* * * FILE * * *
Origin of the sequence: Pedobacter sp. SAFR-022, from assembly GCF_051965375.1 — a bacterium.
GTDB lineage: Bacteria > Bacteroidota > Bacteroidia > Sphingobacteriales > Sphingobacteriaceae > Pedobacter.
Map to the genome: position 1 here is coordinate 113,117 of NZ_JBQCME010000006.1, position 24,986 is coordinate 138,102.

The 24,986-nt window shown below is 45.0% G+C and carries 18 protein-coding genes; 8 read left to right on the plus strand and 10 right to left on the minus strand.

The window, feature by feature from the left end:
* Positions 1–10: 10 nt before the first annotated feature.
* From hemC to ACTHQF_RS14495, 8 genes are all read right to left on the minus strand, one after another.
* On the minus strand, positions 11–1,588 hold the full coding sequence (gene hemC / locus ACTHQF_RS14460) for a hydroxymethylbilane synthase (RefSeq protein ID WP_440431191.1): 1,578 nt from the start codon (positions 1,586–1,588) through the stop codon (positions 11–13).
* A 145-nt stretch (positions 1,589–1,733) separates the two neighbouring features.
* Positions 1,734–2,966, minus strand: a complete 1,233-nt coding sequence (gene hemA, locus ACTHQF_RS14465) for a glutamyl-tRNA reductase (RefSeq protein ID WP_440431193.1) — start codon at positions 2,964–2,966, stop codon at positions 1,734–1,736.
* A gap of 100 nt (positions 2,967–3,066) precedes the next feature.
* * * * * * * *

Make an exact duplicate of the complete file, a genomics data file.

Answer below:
Origin of the sequence: Pedobacter sp. SAFR-022, from assembly GCF_051965375.1 — a bacterium.
GTDB lineage: Bacteria > Bacteroidota > Bacteroidia > Sphingobacteriales > Sphingobacteriaceae > Pedobacter.
Map to the genome: position 1 here is coordinate 113,117 of NZ_JBQCME010000006.1, position 24,986 is coordinate 138,102.

The 24,986-nt window shown below is 45.0% G+C and carries 18 protein-coding genes; 8 read left to right on the plus strand and 10 right to left on the minus strand.

The window, feature by feature from the left end:
* Positions 1–10: 10 nt before the first annotated feature.
* From hemC to ACTHQF_RS14495, 8 genes are all read right to left on the minus strand, one after another.
* On the minus strand, positions 11–1,588 hold the full coding sequence (gene hemC / locus ACTHQF_RS14460) for a hydroxymethylbilane synthase (RefSeq protein ID WP_440431191.1): 1,578 nt from the start codon (positions 1,586–1,588) through the stop codon (positions 11–13).
* A 145-nt stretch (positions 1,589–1,733) separates the two neighbouring features.
* Positions 1,734–2,966, minus strand: a complete 1,233-nt coding sequence (gene hemA, locus ACTHQF_RS14465) for a glutamyl-tRNA reductase (RefSeq protein ID WP_440431193.1) — start codon at positions 2,964–2,966, stop codon at positions 1,734–1,736.
* A gap of 100 nt (positions 2,967–3,066) precedes the next feature.